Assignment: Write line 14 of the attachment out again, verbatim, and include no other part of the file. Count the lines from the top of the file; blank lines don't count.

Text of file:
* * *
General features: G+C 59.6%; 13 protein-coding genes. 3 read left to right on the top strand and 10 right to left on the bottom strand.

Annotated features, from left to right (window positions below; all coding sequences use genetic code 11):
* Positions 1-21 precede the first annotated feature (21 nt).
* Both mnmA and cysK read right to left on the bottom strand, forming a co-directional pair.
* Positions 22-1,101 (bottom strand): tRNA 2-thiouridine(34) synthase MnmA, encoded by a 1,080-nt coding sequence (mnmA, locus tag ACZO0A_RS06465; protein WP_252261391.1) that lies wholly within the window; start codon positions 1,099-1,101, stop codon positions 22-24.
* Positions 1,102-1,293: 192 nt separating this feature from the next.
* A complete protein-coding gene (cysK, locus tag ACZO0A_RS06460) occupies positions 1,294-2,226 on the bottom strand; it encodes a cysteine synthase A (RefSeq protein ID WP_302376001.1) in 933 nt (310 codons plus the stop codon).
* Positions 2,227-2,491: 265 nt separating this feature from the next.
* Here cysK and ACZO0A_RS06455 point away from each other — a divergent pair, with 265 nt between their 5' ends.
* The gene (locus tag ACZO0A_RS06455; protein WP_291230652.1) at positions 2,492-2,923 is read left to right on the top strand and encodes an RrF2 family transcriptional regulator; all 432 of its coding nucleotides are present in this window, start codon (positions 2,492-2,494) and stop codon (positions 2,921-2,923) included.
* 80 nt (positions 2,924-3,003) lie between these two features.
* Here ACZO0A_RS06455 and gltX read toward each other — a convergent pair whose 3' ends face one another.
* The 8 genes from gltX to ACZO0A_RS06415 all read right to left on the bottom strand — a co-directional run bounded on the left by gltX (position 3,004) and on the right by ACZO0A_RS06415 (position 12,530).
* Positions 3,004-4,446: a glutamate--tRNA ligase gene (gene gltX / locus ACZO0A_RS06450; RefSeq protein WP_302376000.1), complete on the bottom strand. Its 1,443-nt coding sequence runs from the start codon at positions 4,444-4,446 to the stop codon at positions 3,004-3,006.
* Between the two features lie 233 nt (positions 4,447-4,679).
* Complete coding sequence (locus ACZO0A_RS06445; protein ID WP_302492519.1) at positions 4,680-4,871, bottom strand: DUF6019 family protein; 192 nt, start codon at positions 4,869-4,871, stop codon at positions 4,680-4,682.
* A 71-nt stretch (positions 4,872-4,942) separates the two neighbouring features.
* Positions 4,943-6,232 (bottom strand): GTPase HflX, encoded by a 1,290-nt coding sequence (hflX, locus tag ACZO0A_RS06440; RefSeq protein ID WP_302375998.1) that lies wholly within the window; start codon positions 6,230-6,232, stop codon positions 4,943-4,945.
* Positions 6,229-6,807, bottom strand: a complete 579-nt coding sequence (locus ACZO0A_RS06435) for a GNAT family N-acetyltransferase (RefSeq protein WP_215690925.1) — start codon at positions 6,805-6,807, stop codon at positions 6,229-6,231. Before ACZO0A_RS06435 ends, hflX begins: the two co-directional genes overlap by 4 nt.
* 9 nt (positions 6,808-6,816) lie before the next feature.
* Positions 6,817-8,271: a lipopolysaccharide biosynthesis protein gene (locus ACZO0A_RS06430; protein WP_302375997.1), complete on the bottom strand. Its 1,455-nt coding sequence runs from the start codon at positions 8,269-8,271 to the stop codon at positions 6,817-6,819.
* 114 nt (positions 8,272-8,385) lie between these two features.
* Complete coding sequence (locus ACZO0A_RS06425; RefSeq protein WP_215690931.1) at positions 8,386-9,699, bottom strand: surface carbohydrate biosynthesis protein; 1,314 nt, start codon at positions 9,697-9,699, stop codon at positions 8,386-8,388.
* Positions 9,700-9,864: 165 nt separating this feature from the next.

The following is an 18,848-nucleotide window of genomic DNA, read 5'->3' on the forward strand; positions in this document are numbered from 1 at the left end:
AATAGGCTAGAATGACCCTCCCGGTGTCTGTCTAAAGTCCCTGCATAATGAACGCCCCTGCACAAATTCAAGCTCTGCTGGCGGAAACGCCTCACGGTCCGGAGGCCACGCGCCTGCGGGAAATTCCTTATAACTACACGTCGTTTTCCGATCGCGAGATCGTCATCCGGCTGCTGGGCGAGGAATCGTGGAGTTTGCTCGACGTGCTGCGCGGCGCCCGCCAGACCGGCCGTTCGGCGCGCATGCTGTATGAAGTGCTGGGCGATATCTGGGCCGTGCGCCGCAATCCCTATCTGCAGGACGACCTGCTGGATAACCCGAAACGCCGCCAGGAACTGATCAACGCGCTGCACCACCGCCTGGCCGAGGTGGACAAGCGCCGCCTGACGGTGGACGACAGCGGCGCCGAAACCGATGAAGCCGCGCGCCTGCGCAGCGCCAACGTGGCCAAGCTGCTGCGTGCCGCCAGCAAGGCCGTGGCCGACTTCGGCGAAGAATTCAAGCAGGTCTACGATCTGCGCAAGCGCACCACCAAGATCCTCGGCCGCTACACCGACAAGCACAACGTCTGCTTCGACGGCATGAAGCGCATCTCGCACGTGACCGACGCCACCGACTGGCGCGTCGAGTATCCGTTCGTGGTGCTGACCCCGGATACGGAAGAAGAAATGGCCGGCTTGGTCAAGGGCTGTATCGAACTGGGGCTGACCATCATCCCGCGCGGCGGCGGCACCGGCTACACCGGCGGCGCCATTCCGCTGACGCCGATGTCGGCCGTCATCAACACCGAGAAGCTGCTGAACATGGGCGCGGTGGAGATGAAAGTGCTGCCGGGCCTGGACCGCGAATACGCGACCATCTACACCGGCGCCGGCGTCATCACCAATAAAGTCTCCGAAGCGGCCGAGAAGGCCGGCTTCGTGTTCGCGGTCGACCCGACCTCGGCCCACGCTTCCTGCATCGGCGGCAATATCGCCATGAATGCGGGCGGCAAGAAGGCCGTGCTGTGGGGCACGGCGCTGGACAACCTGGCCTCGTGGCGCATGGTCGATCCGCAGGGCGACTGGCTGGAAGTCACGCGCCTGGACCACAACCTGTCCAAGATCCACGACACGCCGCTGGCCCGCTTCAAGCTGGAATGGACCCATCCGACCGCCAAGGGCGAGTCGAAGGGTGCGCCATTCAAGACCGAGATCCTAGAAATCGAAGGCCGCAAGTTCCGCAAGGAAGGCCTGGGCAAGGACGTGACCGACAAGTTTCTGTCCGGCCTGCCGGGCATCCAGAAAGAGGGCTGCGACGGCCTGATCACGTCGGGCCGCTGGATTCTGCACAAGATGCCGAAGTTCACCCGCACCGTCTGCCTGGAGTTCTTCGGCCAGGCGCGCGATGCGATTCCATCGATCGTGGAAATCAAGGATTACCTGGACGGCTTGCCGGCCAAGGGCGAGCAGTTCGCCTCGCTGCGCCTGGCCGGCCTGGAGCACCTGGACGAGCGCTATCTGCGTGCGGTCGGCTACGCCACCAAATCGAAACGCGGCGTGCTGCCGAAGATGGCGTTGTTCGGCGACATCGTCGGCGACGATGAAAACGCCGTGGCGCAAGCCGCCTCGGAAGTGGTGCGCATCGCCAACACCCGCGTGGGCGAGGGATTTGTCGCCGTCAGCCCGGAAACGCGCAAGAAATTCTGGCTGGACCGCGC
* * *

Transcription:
* Positions 3,004-4,446: a glutamate--tRNA ligase gene (gene gltX / locus ACZO0A_RS06450; RefSeq protein WP_302376000.1), complete on the bottom strand. Its 1,443-nt coding sequence runs from the start codon at positions 4,444-4,446 to the stop codon at positions 3,004-3,006.